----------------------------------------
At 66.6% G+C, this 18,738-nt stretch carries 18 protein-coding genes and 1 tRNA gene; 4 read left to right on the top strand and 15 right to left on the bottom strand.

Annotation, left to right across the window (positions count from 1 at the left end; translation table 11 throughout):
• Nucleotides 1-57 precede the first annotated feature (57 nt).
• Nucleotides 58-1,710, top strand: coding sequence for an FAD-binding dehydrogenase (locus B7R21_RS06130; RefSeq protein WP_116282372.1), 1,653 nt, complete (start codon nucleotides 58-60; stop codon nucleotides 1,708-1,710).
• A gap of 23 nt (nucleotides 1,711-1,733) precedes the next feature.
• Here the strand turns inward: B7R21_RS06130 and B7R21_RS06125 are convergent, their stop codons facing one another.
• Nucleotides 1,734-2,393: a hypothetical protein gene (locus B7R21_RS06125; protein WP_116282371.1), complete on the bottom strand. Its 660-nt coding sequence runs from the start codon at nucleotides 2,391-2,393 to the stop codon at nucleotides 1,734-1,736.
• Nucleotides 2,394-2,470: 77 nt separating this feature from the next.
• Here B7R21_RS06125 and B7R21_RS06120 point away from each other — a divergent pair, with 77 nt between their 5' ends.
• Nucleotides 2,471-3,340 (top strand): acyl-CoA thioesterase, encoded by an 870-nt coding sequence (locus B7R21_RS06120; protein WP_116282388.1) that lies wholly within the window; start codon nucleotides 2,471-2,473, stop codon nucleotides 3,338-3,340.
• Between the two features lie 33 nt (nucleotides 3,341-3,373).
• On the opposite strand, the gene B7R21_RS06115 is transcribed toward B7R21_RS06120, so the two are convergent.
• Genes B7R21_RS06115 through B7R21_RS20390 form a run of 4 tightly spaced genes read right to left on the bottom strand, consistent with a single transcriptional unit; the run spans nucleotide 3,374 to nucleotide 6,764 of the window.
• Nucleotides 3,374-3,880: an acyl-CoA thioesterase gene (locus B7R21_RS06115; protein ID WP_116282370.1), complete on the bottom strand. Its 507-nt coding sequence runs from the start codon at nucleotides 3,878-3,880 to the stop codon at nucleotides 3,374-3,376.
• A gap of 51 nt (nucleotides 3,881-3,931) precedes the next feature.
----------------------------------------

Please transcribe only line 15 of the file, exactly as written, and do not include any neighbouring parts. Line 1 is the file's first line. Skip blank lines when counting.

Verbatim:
• A gap of 51 nt (nucleotides 3,881-3,931) precedes the next feature.